Monday, February 16, 2009

More on the proposed ban on prescription drugs direct to consumer advertising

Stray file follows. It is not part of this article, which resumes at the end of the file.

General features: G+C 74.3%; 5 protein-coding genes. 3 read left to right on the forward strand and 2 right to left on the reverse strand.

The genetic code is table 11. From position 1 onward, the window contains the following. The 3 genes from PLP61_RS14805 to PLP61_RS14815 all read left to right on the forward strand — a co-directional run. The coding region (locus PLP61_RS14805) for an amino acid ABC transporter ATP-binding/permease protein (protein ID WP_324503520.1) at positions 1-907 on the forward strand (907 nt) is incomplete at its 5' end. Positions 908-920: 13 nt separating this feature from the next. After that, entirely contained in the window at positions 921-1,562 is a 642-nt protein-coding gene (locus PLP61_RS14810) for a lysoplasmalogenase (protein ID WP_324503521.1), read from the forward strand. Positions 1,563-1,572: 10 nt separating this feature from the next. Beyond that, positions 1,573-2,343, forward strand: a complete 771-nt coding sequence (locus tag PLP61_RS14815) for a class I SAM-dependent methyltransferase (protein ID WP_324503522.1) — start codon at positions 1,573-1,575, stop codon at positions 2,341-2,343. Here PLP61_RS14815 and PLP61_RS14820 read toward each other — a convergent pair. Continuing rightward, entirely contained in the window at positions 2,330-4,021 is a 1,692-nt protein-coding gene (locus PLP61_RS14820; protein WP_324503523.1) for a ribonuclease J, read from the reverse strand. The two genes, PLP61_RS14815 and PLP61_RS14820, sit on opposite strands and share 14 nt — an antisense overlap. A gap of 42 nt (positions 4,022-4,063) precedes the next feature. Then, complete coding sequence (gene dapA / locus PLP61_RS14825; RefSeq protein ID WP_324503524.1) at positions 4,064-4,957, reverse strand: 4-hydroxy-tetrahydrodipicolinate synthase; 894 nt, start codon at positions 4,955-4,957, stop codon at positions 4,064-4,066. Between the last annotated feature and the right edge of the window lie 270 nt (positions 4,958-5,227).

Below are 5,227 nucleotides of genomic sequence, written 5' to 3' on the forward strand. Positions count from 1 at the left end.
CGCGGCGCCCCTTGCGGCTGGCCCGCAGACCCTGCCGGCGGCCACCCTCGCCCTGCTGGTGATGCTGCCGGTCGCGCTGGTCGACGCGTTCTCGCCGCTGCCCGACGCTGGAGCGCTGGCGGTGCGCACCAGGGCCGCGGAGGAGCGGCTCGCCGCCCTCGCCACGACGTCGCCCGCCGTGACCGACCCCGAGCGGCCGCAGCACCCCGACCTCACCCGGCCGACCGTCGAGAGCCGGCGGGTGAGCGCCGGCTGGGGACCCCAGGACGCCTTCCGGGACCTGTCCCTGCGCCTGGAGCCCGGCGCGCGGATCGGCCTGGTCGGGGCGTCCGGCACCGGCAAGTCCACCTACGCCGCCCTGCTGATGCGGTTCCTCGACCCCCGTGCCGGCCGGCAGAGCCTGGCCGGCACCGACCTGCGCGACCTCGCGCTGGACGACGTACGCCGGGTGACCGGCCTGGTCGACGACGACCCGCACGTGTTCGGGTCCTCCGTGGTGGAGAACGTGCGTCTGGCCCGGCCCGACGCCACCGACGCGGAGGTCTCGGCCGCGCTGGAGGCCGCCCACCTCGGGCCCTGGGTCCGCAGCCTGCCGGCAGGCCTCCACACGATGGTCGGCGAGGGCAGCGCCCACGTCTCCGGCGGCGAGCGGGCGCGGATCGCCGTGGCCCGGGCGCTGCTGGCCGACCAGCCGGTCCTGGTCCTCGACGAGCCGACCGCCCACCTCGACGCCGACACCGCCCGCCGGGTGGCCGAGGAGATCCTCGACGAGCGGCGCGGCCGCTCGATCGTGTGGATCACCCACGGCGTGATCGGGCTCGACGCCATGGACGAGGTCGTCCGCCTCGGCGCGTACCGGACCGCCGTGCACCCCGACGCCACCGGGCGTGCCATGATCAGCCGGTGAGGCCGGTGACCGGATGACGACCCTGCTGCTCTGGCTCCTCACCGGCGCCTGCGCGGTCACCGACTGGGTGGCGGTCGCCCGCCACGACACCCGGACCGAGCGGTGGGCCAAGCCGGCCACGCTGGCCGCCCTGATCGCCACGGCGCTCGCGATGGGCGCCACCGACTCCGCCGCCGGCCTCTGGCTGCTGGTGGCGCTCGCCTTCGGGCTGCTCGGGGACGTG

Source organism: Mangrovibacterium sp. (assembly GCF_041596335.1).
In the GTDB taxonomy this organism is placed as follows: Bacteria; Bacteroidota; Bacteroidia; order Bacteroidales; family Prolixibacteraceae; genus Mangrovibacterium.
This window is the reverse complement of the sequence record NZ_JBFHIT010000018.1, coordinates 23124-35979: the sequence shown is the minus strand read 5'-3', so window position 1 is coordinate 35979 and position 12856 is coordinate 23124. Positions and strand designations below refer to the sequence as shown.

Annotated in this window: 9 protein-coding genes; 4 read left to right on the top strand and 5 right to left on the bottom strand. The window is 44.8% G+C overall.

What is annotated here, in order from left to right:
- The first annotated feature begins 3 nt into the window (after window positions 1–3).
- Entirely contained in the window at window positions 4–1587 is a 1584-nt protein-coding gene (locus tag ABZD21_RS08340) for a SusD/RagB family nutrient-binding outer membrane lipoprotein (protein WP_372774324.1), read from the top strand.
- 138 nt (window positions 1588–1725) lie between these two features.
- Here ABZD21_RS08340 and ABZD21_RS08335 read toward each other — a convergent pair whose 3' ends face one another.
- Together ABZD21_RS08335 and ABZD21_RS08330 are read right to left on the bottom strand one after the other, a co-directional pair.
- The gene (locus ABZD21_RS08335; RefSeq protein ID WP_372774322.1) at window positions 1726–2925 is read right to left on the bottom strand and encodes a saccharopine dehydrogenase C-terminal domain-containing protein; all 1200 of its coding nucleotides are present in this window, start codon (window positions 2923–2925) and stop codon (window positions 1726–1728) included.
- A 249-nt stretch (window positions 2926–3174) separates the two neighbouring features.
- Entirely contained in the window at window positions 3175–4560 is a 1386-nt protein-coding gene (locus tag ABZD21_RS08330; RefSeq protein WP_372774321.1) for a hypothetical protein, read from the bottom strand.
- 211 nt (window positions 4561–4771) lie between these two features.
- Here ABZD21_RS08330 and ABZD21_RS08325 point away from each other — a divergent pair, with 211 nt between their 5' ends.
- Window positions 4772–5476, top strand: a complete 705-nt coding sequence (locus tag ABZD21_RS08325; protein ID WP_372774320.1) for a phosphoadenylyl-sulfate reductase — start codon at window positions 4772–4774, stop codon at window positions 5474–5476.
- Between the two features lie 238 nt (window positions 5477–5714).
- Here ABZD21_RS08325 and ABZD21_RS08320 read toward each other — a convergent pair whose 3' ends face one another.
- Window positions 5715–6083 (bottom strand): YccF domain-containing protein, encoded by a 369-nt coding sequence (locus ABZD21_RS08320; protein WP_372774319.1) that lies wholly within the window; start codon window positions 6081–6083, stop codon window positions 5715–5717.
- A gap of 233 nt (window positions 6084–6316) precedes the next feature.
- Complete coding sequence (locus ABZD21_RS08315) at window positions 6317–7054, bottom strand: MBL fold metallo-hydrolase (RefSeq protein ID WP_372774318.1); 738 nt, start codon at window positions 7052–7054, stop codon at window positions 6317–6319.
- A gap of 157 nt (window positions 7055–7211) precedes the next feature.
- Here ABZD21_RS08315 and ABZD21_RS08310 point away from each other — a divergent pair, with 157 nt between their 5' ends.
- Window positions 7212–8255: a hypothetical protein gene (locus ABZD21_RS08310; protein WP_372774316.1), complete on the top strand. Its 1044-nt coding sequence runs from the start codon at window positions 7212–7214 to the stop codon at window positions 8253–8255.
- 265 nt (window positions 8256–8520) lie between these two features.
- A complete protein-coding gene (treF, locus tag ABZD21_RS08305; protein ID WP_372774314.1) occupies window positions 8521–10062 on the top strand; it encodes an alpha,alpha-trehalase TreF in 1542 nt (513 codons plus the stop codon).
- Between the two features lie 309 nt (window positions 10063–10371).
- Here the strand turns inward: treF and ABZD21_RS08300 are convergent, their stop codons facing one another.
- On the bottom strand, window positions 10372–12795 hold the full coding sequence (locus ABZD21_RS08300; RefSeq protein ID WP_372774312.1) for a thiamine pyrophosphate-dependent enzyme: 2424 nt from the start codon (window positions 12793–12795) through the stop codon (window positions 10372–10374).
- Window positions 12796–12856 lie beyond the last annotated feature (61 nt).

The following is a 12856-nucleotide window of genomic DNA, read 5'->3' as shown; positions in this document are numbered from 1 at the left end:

Here is a link to a comment by the folks over at Drug and Device Law Blog on the proposed ban on direct to consumer advertising of prescription drugs. Remember that some legislators want Congress to pass a bill barring direct-to-consumer advertising for the first two years that a new drug is being sold based, at least in part, on the argument that marketing "increases the number of consumers exposed to safety risks of new products long before those risks are truly understood.” As you would expect, drug manufacturers strongly oppose the idea; but perhaps more surprisingly, D&DL Blog reports that, at least, some generic drug manufacturers oppose it too. Their point does make sense: "Generic manufacturers want the innovators [the drug companies that manufacture the original drug] to spend a ton of money on catchy musical jingles and celebrity spokespatients so there's plenty of demand for the product when it goes generic years later. The innovators' advertising expenses redound in part to the generics' benefit." What is even more surprising, though, is that the D&DL Bloggers admit they have "mixed emotions" about the proposal. See their reaction here. They start by stating that "On the one hand, the FDA weighs the risks and benefits of new drugs. If a drug is approved, then the FDA has decided that the drug is sufficiently safe and effective to be made available to the public." Then they counter, "On the other hand, . . . [i]f the company sells less of a product, then there are fewer people exposed to the product, and fewer potential plaintiffs. That would make mass torts less massive and all litigation easier to defend." It is an interesting approach. But I wonder why is there a need to worry so much about people getting exposed to the product if we can be so confident that if the FDA has approved it, it is "sufficiently safe." I think this exposes a weakness in the first premise, upon which the argument for preemption is also based, by the way. I think it is fair to say that history has shown that we don't necessarily want to place so much faith on the FDA's ability to perform (or efficiency in performing) its function.

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